Just 33% of cumulative Black Lives Matter donations of $90 million went to charitable causes, according to a shocking new report.
The group has given away around $30 million between 2020 and 2022, during which time it raised $90 million in donations by promoting itself as the leading civil rights organization in the United States.
Among the benefactors of BLM’s paltry donations were friends and family of co-founder Patrisse Cullors, particularly her graffiti artist brother, Paul, who received $1.7 million in salary and contracts during that time.
Cullors’ brother was a BLM board member, received a salary of just under $140,000 while his company, Black Ties Security, was paid over $750,000 by the group for ” security services,” reports the New York Post.
Friends and family of Patrisse Cullors were among the biggest benefactors of Black Lives Matter donations
Cullors’ brother Paul received $1.7 million in salary and band contracts to provide security as well as his seat on the board
A year earlier, his company, Cullors Security LLC, had received $841,000 for his services.
In 2021, he paid $637,000 for a house in a suburb of Los Angeles.
According to the Post’s report, among the causes the Oakland-based Black Lives Matter Global Network Foundation contributed to were pro-black and trans causes as well as anti-police efforts. The newspaper said the total number of donations was $30,498,722.
Of that $30.4 million, $4.5 million went to nonprofits run by known BLM supporters and associates. Despite massive donations, BLM posted losses of $8.5 million for 2021.
One group that received a grant was the Tamir Rice Foundation, named after the 12-year-old Cleveland boy who was shot by Timothy Loehmann, a 26-year-old white police officer, in 2014.
The foundation, led by Rice’s mother, has criticized Black Lives Matter in the past. “They’re taking advantage of the blood of our loved ones, and they won’t even talk to us,” Samaria Rice told The Post in 2021.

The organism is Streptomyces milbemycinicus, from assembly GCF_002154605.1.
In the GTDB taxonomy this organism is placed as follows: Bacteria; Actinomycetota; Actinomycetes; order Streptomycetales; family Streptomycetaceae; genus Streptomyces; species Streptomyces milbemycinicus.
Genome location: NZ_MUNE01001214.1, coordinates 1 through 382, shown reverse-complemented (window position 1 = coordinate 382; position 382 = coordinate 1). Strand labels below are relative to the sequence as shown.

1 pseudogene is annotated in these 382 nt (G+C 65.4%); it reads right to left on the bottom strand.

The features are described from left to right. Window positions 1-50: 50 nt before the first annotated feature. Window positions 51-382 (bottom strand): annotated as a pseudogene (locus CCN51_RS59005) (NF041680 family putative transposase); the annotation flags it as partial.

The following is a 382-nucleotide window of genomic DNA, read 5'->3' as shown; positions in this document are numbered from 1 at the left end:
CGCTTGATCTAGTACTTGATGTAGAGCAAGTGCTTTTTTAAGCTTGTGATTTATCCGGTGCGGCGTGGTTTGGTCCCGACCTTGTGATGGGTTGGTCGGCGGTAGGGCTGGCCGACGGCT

The biggest grant from BLM went to the Love Not Blood campaign, a group created by Cephus Johnson following the shooting death of his nephew, Oscar Grant, by a police officer in Oakland in 2009.
Grant was played by Michael B. Jordan in the award-winning film Fruitvale Station, detailing the shooting.
It recently emerged that BLM was suffering from a financial crisis after donations plummeted amid reports of lavish spending by board members
Other recipients include the Trans Justice Housing Project in Atlanta which got $200,000, the same amount went to Reuniting African Descendants while the Michael Brown Chosen for Change Foundation received nearly $300,000.
This foundation had its nonprofit status revoked by the IRS due to a failure to provide proper returns.
Brown’s 2014 shooting death in Ferguson, Missouri, at the hands of police officer Darren Wilson sparked national outrage.
The Post report details that between 2020 and 2021, donations to BLM fell by $67 million, from $76 million to just $9.2 million.
On Friday, it was reported that Patrisse Cullors had been quietly let go from her contract with Warner Bros TV after failing to produce any content.
The BLM activist posted a message on Instagram a few days ago accusing the media of “lying” about him.
“For 2.5 years I have been relentlessly assaulted by the media. So many lies and so much misinformation and misinformation. They are bent on destroying my life,” she wrote. “Even though I don’t haven’t been at BLM since 2021, my face continues to be used to spread so many untruths. I’m exhausted and scared for my day to day life. The worst part is that so many people have remained silent.
“Many didn’t and I’m grateful to those who helped fight the dangerous lies. But all of you. I don’t know how much longer I can endure.
Cullors became a co-founder of BLM in 2013 before stepping down in 2021. The movement began in the backyard of her Los Angeles home a decade ago.
Now the national Black Lives Matter organization is at risk of bankruptcy after its finances plunged $8.5 million into the red last year – while simultaneously paying seven-figure salaries to several employees.